Saturday, November 6, 2021

Choral Contemplations and Visions at the Segerstrom

The Pacific Chorale, divided into three for Hyo-Won Woo’s Me-Na-Ri (Space Music),
at the start of their “welcome back” concert.


Pacific Chorale, Renée and Henry Segerstrom Concert Hall, Costa Mesa

Rachmaninoff working at his
Ivanovka estate, c.1910.
I suppose it would be mischievous to speculate whether concert promoters sometimes use the title “Vespers” for the great a cappella sacred work which Sergei Rachmaninoff completed in less than two weeks of January and February 1915 because the more correct title might provoke alarm amongst potential audiences. And indeed, though far from lasting all night, at close upon an hour the piece does present a formidable listen.

However, the return to the Segerstrom Concert Hall platform of the Pacific Chorale under their Artistic Director Robert Istad could not have been more warmly welcomed, and their performance of Rachmaninoff’s All-Night Vigil Op. 37 that was the main item, filling the second half (and with the bass Ryan Thomas Antal in the first, mezzo-soprano I-Chin Betty Feinblatt in the second, and tenor Nicholas Preston in the fourth and fifth of the work's 15 movements), showed the Chorale to have lost none of its security of pitch, clarity of articulation, and control of dynamic and rhythmic nuance, despite the long Covid-enforced absence.

Robert Istad.
In its masterful choral writing, great beauty, and sustained elevation of mood, All-Night Vigil is clearly a masterpiece, and Rachmaninoff is said to have regarded it as one of his two favorites amongst his own works, the other being the choral symphony The Bells Op. 35, written two years earlier (now that, sung by the Pacific Chorale with the Pacific Symphony at very full strength in the Segerstrom would be quite something!).

Nonetheless, to listen with sustained attention and comprehension was a challenge, not only because this essentially static and contemplative music, however beautiful, requires “different ears” from the "classical" developmental style of so many Western orchestral and instrumental works, but also because the translated supertitles of the text—normally to be welcomed for works sung in languages other than English—were distracting here, dragging attention away from the music per se to its specific, and repetitive, religious devotions, sometimes clumsily expressed.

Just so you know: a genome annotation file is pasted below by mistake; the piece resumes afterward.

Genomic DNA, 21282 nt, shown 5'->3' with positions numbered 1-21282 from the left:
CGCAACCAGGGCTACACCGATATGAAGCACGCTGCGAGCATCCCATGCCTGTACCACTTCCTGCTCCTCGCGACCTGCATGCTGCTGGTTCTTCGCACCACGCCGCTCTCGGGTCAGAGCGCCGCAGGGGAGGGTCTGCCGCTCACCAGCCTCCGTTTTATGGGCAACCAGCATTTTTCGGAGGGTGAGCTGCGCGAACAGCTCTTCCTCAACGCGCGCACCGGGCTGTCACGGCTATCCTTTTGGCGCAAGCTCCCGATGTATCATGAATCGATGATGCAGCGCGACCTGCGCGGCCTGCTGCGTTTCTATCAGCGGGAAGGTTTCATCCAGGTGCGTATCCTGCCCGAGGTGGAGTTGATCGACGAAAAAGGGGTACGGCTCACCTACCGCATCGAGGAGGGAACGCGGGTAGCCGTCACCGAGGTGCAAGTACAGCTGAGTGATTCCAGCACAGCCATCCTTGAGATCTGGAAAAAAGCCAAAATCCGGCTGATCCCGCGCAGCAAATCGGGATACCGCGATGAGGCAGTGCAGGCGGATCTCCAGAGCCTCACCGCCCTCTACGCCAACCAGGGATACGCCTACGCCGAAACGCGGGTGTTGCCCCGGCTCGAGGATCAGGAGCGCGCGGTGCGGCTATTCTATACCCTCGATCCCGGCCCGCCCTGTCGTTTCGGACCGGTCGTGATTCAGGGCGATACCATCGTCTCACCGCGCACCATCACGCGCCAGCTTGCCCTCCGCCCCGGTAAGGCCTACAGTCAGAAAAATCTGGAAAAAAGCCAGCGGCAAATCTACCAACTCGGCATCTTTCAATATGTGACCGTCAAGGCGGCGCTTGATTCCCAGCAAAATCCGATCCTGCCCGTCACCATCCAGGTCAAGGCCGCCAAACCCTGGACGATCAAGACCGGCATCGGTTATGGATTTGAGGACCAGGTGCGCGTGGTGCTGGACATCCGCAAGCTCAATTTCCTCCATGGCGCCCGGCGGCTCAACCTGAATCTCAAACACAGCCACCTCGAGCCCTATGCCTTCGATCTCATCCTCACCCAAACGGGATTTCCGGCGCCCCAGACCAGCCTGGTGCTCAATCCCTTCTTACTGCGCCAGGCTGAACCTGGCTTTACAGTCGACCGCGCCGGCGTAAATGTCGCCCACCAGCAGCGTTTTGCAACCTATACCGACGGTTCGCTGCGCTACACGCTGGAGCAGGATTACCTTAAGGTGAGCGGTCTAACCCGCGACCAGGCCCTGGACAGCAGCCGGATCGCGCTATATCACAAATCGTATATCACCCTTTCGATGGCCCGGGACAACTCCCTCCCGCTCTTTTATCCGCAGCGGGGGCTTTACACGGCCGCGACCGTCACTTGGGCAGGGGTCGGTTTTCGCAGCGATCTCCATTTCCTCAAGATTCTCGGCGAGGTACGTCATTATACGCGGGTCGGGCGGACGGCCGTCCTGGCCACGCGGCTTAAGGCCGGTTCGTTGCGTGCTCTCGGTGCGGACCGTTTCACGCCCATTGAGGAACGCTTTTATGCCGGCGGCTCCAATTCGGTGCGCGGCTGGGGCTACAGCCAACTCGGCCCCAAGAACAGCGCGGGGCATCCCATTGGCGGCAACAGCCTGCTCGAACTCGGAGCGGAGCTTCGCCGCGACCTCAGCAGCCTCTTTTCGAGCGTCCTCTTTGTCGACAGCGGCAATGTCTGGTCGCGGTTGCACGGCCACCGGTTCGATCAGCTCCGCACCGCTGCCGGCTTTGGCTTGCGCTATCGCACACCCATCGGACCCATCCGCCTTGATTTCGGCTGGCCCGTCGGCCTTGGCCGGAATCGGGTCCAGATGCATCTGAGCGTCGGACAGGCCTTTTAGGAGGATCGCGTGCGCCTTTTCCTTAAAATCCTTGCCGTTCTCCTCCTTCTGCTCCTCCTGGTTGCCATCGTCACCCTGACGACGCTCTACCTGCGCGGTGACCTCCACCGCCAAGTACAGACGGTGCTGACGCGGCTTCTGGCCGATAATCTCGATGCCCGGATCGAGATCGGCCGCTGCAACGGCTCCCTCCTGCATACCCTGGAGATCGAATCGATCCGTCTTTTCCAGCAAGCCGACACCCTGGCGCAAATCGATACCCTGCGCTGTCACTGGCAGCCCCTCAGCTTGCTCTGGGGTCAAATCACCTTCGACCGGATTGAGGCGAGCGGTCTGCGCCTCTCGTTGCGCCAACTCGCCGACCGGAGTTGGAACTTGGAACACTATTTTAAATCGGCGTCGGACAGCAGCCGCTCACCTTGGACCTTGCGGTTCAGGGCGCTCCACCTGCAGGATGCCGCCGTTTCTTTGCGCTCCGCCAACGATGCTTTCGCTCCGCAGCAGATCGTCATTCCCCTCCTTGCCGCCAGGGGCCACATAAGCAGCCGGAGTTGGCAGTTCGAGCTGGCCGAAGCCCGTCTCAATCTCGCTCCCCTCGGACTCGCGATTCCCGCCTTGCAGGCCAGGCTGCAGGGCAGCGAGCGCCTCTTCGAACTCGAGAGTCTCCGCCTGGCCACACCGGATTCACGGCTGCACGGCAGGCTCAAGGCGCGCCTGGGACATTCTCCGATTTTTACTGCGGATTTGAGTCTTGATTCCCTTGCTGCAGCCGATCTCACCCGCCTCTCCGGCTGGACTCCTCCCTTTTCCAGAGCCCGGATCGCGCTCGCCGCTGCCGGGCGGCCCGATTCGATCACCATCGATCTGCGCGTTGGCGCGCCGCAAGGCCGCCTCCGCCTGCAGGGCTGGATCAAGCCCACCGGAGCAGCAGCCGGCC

That said, however, All-Night Vigil could not have had more fervent and accomplished advocates, resolving one to explore further a genre of 19th- and 20th-century Russian sacred music that stemmed originally from Rachmaninoff’s admired model Tchaikovsky, whose fascination with traditional chant led to his own settings of this and other Orthodox texts.

Damien Geter.
Three 21st-century works by living composers filled the first half of the concert, the longest and last-performed being Cantata for a More Hopeful Tomorrow, written in 2020 by the Portland, Oregon-based composer and bass-baritone Damien Geter (b.1980) for the Washington Chorus but, due to Covid, receiving its live premiere here at the Segerstrom, with the soprano Aundi Marie Moore and Warren Hagerty, principal cellist of the Pacific Symphony Orchestra, joining the Pacific Chorale.

The concert program notes (by Dr John Koegel of CSU Fullerton, and a model of their kind) discussed in detail Geter’s creative response to his chosen challenge: “inspired by the death of George Floyd, to write a work that would present a hopeful vision for the future in the midst of strife, inequity, and struggle…” His starting point quotes directly from J. S. Bach’s Cantata BWV 12, Weinen, Klagen (Wailing, Crying), with the solo cello acting as continuo, but this first of the five brief, linked movements (entitled “Fear”) segues at its midpoint into the African-American Spiritual idiom that imbues the remainder of the work.